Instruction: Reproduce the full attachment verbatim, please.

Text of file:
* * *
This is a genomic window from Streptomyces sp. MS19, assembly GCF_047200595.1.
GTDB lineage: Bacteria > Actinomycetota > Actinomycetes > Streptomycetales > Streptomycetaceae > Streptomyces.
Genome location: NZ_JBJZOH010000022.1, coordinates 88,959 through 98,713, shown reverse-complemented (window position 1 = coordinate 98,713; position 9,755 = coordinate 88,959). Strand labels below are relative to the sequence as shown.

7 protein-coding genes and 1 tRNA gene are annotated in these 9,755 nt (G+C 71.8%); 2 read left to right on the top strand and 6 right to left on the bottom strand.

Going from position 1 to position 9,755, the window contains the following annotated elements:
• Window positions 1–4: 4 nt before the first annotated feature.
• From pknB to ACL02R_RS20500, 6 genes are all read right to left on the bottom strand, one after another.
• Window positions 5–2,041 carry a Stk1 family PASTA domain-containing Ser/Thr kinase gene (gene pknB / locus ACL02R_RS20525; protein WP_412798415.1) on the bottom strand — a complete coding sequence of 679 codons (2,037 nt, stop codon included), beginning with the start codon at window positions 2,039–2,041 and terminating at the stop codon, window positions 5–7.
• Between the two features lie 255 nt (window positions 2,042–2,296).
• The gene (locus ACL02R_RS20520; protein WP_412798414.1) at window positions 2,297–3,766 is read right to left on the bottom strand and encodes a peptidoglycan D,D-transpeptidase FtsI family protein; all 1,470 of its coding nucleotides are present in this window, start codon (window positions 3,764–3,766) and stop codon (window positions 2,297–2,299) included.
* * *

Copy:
This is a genomic window from Streptomyces sp. MS19, assembly GCF_047200595.1.
GTDB lineage: Bacteria > Actinomycetota > Actinomycetes > Streptomycetales > Streptomycetaceae > Streptomyces.
Genome location: NZ_JBJZOH010000022.1, coordinates 88,959 through 98,713, shown reverse-complemented (window position 1 = coordinate 98,713; position 9,755 = coordinate 88,959). Strand labels below are relative to the sequence as shown.

7 protein-coding genes and 1 tRNA gene are annotated in these 9,755 nt (G+C 71.8%); 2 read left to right on the top strand and 6 right to left on the bottom strand.

Going from position 1 to position 9,755, the window contains the following annotated elements:
• Window positions 1–4: 4 nt before the first annotated feature.
• From pknB to ACL02R_RS20500, 6 genes are all read right to left on the bottom strand, one after another.
• Window positions 5–2,041 carry a Stk1 family PASTA domain-containing Ser/Thr kinase gene (gene pknB / locus ACL02R_RS20525; protein WP_412798415.1) on the bottom strand — a complete coding sequence of 679 codons (2,037 nt, stop codon included), beginning with the start codon at window positions 2,039–2,041 and terminating at the stop codon, window positions 5–7.
• Between the two features lie 255 nt (window positions 2,042–2,296).
• The gene (locus ACL02R_RS20520; protein WP_412798414.1) at window positions 2,297–3,766 is read right to left on the bottom strand and encodes a peptidoglycan D,D-transpeptidase FtsI family protein; all 1,470 of its coding nucleotides are present in this window, start codon (window positions 3,764–3,766) and stop codon (window positions 2,297–2,299) included.